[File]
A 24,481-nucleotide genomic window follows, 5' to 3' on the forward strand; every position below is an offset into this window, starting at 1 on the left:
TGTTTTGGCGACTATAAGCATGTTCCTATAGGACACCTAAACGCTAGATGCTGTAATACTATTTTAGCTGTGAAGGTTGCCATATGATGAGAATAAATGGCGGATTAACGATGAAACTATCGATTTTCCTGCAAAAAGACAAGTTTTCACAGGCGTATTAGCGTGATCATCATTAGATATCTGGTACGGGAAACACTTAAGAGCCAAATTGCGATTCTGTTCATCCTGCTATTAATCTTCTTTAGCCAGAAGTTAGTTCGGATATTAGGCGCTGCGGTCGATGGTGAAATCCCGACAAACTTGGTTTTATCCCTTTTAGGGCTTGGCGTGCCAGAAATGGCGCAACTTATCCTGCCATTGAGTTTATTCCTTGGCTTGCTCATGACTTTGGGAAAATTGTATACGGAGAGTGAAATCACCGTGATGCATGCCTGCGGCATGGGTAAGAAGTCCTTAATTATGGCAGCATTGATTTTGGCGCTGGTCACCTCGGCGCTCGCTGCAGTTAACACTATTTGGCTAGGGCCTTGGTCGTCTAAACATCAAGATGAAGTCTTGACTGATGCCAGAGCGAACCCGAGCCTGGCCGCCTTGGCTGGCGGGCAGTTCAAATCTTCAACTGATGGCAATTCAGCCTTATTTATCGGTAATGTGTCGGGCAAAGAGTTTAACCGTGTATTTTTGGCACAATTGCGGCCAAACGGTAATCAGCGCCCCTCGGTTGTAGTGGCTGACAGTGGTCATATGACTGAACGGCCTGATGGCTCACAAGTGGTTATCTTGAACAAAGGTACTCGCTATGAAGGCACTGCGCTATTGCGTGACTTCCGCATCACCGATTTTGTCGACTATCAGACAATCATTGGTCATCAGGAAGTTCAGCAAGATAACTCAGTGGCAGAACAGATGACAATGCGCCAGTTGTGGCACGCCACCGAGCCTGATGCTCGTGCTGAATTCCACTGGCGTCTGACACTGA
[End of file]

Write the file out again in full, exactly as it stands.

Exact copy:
A 24,481-nucleotide genomic window follows, 5' to 3' on the forward strand; every position below is an offset into this window, starting at 1 on the left:
TGTTTTGGCGACTATAAGCATGTTCCTATAGGACACCTAAACGCTAGATGCTGTAATACTATTTTAGCTGTGAAGGTTGCCATATGATGAGAATAAATGGCGGATTAACGATGAAACTATCGATTTTCCTGCAAAAAGACAAGTTTTCACAGGCGTATTAGCGTGATCATCATTAGATATCTGGTACGGGAAACACTTAAGAGCCAAATTGCGATTCTGTTCATCCTGCTATTAATCTTCTTTAGCCAGAAGTTAGTTCGGATATTAGGCGCTGCGGTCGATGGTGAAATCCCGACAAACTTGGTTTTATCCCTTTTAGGGCTTGGCGTGCCAGAAATGGCGCAACTTATCCTGCCATTGAGTTTATTCCTTGGCTTGCTCATGACTTTGGGAAAATTGTATACGGAGAGTGAAATCACCGTGATGCATGCCTGCGGCATGGGTAAGAAGTCCTTAATTATGGCAGCATTGATTTTGGCGCTGGTCACCTCGGCGCTCGCTGCAGTTAACACTATTTGGCTAGGGCCTTGGTCGTCTAAACATCAAGATGAAGTCTTGACTGATGCCAGAGCGAACCCGAGCCTGGCCGCCTTGGCTGGCGGGCAGTTCAAATCTTCAACTGATGGCAATTCAGCCTTATTTATCGGTAATGTGTCGGGCAAAGAGTTTAACCGTGTATTTTTGGCACAATTGCGGCCAAACGGTAATCAGCGCCCCTCGGTTGTAGTGGCTGACAGTGGTCATATGACTGAACGGCCTGATGGCTCACAAGTGGTTATCTTGAACAAAGGTACTCGCTATGAAGGCACTGCGCTATTGCGTGACTTCCGCATCACCGATTTTGTCGACTATCAGACAATCATTGGTCATCAGGAAGTTCAGCAAGATAACTCAGTGGCAGAACAGATGACAATGCGCCAGTTGTGGCACGCCACCGAGCCTGATGCTCGTGCTGAATTCCACTGGCGTCTGACACTGA